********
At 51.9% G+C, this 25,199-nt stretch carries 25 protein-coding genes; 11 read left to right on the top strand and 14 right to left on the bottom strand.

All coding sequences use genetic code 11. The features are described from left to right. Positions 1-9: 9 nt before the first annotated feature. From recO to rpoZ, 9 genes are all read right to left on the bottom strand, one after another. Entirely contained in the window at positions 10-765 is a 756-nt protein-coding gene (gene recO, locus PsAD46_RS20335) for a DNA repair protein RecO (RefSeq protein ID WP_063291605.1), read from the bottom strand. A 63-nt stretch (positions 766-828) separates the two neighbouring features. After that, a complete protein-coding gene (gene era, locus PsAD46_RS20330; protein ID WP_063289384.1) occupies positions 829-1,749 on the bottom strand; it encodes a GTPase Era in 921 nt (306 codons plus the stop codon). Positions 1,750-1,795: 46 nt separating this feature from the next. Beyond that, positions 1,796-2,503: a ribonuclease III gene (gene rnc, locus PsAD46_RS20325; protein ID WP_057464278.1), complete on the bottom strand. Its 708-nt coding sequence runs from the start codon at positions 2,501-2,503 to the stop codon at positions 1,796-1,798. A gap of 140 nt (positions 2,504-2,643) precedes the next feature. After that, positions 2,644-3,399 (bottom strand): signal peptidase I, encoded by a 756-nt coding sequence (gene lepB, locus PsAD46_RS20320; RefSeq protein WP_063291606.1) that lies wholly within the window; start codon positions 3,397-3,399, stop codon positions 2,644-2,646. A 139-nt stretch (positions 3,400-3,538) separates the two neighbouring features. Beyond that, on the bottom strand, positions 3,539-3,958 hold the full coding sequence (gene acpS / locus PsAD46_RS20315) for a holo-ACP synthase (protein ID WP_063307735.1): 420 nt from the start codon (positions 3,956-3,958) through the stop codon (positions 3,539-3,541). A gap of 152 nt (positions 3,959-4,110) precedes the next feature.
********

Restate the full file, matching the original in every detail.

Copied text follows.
At 51.9% G+C, this 25,199-nt stretch carries 25 protein-coding genes; 11 read left to right on the top strand and 14 right to left on the bottom strand.

All coding sequences use genetic code 11. The features are described from left to right. Positions 1-9: 9 nt before the first annotated feature. From recO to rpoZ, 9 genes are all read right to left on the bottom strand, one after another. Entirely contained in the window at positions 10-765 is a 756-nt protein-coding gene (gene recO, locus PsAD46_RS20335) for a DNA repair protein RecO (RefSeq protein ID WP_063291605.1), read from the bottom strand. A 63-nt stretch (positions 766-828) separates the two neighbouring features. After that, a complete protein-coding gene (gene era, locus PsAD46_RS20330; protein ID WP_063289384.1) occupies positions 829-1,749 on the bottom strand; it encodes a GTPase Era in 921 nt (306 codons plus the stop codon). Positions 1,750-1,795: 46 nt separating this feature from the next. Beyond that, positions 1,796-2,503: a ribonuclease III gene (gene rnc, locus PsAD46_RS20325; protein ID WP_057464278.1), complete on the bottom strand. Its 708-nt coding sequence runs from the start codon at positions 2,501-2,503 to the stop codon at positions 1,796-1,798. A gap of 140 nt (positions 2,504-2,643) precedes the next feature. After that, positions 2,644-3,399 (bottom strand): signal peptidase I, encoded by a 756-nt coding sequence (gene lepB, locus PsAD46_RS20320; RefSeq protein WP_063291606.1) that lies wholly within the window; start codon positions 3,397-3,399, stop codon positions 2,644-2,646. A 139-nt stretch (positions 3,400-3,538) separates the two neighbouring features. Beyond that, on the bottom strand, positions 3,539-3,958 hold the full coding sequence (gene acpS / locus PsAD46_RS20315) for a holo-ACP synthase (protein ID WP_063307735.1): 420 nt from the start codon (positions 3,956-3,958) through the stop codon (positions 3,539-3,541). A gap of 152 nt (positions 3,959-4,110) precedes the next feature.